• Tue. Jul 23rd, 2024

COOKING IN THE HOUSE, September, 2010

By Jennifer Cote
Here in the Bay Area, we often know fall by the heat wave that can descend upon us. While the rest of the country notices the pumpkins ripening and all varieties of apples gracing the produce aisle, we wipe a bit of sweat away and double-check the calendar.
But most of us share one big cue in common: The kids are back in school! Moms might sigh with relief or with a twinge of bittersweet nostalgia for the summer that’s passed. We also might time our outings so they don’t coincide with the extra traffic that hits around 3 pm.
I start thinking about baking something tasty but still nourishing; that always spells autumn for me. And perhaps for other moms too, with a little extra time on our hands, we can put the creative energy to use in the kitchen, blessing the family with a few extra yummy baked goods.
Even before establishing The New Deli in 1985, husband Tom and I made and delivered packaged fare to health food stores throughout the Bay Area as “Foods for Thought”. Our Banana Bread was quite a hit. I’d almost forgotten about that, until my mom recently requested the recipe. She certainly hadn’t forgotten! So I got the old recipe out, written in a sort of code, for making eight loaves at a time. I needed to downsize it a bit, and I thought I’d tweak it a little while I was at it.
When we baked in wholesale-size quantities, we had our own flour grinder, so we were assured of fresh whole wheat flour. Fresh is important, as I’ve come to believe I’m better off baking with all-purpose flour than to use rancid whole wheat flour. If it isn’t freshly ground, the wheat germ found in the whole wheat flour goes rancid quickly. And rancid oils are even less healthy than white flour!
Our flour grinder became defunct over the years of use, so I decided to revise the original banana bread recipe (which had called for whole wheat flour). The new recipe is probably more practical, unless you’re fortunate enough to have your own flour grinder. I replaced the whole wheat flour with a mix of all-purpose flour and wheat bran; wheat bran contains virtually no oil (unlike wheat germ), so it keeps well. And as I’ve discovered I can easily grind flax seed in my little electric coffee grinder, I decided to add that to the bread too; fresh flax seed meal is full of essential oils and other healthy, beneficial nutrients.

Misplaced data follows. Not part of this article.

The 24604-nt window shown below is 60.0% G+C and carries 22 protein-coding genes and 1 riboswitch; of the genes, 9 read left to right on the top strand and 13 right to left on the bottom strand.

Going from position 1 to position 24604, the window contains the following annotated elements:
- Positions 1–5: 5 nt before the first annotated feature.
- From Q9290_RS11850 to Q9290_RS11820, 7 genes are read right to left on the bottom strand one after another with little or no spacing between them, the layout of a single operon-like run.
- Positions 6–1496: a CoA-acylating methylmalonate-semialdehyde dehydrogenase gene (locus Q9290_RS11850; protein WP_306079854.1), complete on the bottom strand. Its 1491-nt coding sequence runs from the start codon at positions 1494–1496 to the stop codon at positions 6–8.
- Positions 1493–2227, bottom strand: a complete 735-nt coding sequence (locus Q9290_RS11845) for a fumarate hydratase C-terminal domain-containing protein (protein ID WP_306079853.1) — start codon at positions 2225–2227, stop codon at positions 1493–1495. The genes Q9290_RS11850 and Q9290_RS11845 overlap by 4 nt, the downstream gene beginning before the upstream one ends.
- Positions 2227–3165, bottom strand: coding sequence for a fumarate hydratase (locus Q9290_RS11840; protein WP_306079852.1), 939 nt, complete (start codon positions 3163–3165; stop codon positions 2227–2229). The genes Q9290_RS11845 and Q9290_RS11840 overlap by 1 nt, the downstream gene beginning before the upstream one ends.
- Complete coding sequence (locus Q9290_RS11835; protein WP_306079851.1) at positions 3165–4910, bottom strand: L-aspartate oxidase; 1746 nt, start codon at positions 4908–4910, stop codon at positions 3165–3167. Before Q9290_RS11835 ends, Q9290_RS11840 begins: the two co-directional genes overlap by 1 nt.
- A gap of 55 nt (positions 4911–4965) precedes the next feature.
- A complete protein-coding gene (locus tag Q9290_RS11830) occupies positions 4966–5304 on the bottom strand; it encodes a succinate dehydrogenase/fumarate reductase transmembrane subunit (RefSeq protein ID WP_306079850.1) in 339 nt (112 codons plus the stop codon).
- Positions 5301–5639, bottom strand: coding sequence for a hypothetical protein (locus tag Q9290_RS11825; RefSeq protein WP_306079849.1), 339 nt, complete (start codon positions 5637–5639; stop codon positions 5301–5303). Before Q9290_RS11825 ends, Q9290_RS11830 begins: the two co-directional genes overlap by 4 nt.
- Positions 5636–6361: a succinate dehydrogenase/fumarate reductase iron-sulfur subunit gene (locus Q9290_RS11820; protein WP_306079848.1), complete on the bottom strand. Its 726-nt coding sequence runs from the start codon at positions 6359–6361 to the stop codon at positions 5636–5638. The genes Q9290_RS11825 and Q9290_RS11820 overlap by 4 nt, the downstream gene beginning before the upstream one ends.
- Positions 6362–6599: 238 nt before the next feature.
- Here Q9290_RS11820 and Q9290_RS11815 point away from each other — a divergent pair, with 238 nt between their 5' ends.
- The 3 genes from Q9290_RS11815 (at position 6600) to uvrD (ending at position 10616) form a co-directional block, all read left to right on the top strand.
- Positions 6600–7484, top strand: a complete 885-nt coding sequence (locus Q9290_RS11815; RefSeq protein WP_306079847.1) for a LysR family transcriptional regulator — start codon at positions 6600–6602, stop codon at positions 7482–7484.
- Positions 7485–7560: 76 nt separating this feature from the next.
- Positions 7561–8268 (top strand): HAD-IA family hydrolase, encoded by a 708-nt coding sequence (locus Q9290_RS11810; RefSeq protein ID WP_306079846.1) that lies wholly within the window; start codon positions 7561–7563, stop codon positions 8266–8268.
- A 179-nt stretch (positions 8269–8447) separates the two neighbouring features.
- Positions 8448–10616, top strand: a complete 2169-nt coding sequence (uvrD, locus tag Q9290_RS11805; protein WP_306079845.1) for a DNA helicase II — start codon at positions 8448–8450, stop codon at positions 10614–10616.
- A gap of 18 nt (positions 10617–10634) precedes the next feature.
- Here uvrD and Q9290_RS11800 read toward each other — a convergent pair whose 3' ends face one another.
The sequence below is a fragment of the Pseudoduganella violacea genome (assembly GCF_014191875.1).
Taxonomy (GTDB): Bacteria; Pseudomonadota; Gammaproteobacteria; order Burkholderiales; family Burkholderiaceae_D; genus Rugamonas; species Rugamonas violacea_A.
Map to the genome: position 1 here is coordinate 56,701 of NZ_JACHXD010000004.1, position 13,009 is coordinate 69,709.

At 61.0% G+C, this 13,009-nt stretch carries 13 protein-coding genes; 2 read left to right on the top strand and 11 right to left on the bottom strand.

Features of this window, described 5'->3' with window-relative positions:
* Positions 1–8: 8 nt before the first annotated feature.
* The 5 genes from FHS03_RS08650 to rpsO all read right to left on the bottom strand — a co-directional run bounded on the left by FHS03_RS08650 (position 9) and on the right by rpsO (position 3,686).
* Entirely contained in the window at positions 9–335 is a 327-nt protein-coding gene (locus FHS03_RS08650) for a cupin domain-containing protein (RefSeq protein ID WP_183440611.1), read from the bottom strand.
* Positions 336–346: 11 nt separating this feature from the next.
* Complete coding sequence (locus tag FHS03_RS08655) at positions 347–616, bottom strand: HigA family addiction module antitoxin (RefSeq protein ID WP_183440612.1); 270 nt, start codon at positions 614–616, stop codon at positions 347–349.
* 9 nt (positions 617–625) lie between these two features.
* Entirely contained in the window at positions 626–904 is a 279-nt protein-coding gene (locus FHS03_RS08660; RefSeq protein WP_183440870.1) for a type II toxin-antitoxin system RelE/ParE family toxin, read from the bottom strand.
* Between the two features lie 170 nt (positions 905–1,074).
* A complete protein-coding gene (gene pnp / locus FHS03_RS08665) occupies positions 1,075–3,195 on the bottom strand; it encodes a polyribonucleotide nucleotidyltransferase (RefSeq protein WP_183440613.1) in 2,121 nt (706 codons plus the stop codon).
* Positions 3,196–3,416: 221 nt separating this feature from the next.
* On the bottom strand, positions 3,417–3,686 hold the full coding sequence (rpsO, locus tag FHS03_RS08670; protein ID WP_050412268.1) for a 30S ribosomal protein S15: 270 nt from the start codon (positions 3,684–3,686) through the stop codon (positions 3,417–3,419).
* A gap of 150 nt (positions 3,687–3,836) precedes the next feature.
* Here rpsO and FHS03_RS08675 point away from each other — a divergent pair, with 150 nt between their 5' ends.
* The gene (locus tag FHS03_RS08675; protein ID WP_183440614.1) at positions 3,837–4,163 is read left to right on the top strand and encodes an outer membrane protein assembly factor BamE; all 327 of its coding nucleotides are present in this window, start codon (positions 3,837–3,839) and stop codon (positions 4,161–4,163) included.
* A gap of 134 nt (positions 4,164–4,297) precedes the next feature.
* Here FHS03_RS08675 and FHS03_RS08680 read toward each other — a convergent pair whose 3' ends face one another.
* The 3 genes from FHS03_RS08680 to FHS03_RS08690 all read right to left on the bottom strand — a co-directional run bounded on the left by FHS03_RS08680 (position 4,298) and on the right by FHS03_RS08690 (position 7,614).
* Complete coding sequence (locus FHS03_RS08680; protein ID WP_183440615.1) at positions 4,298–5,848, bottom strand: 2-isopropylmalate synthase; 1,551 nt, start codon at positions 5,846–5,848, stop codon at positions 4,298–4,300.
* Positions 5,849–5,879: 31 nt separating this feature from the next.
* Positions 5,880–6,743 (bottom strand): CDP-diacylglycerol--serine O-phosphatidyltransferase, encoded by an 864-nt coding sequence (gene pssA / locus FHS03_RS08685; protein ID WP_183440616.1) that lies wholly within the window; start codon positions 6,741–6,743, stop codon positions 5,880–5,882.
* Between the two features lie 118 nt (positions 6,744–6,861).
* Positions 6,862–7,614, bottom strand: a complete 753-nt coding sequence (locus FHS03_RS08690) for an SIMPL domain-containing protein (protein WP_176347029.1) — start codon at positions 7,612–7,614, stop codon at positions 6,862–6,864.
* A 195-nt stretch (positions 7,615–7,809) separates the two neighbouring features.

Now our own kids have grown up, but a new generation of grandkids is teaching me some valuable lessons. One of those lessons is: Even if I might bake some extra goodies for the grandchildren, no one in the family seems to think they’re too old for another slice of banana bread. Thanks, mom, for reminding me: There’s always another recipe to dust off and share with the gang!
Banana Bread
This recipe puts ripe bananas to good use. If a few in the bunch are already ripe, you can store them in the refrigerator for up to a week before making into this recipe. And if you have access to freshly-ground whole wheat flour, you can substitute 2 1/4 c. whole wheat flour for the all-purpose flour, flax seed, and bran. Makes 2 8″ loaves.
* 1 3/4 c. walnuts
* 1 c. brown sugar
* Slightly rounded 1/8 c. molasses (2 TBS.)
* 1 2/3 c. all-purpose flour
* 1/3 c. wheat bran
* 1/2 tsp. salt
* 1 tsp. baking soda
* 2 TBS. flax seed, ground into meal*
* 1 1/2 c. mashed, ripe bananas (about 4-5 ripe bananas; almost 2 1/2 lb. to start)
* 2 eggs
Preheat oven to 350 degrees. Butter or oil two 8″ bread pans.
Toast in oven 8-10 minutes until golden: > 1 3/4 c. walnuts
Into a mixing bowl, blend together: > 1 c. brown sugar > slightly rounded 1/8 c. molasses > 1 2/3 c. all-purpose flour > 1/3 c. wheat bran > 1/2 tsp. salt > 1 tsp. baking soda > 2 TBS. flax seed, ground into meal*
Set the above mix aside. In separate bowl, use a potato masher to “puree” the banana: > 1 1/2 c. mashed, ripe bananas (about 4-5 ripe bananas; almost 2 1/2 lb. to start)
Stir into the mashed banana: > 2 eggs
To the bowl of banana and egg, add: > The sugar/flour mixture > The toasted walnuts
Pour batter into pans, bake at 350 degrees for 40-50 minutes, until toothpick in center comes out clean.
* A small electric coffee grinder does well to whir the flax seeds into meal
Jennifer Cote, with husband Tom, opened The New Deli in Pinole, CA in 1985. Her cookbook, “From the Land of Milk and Honey”, is available at the shop, and online. More recipes, plus a lunch and catering menu, can be found at thenewdeli.com. Comments, questions? Email Jennifer at thenewdeli@hotmail.com.

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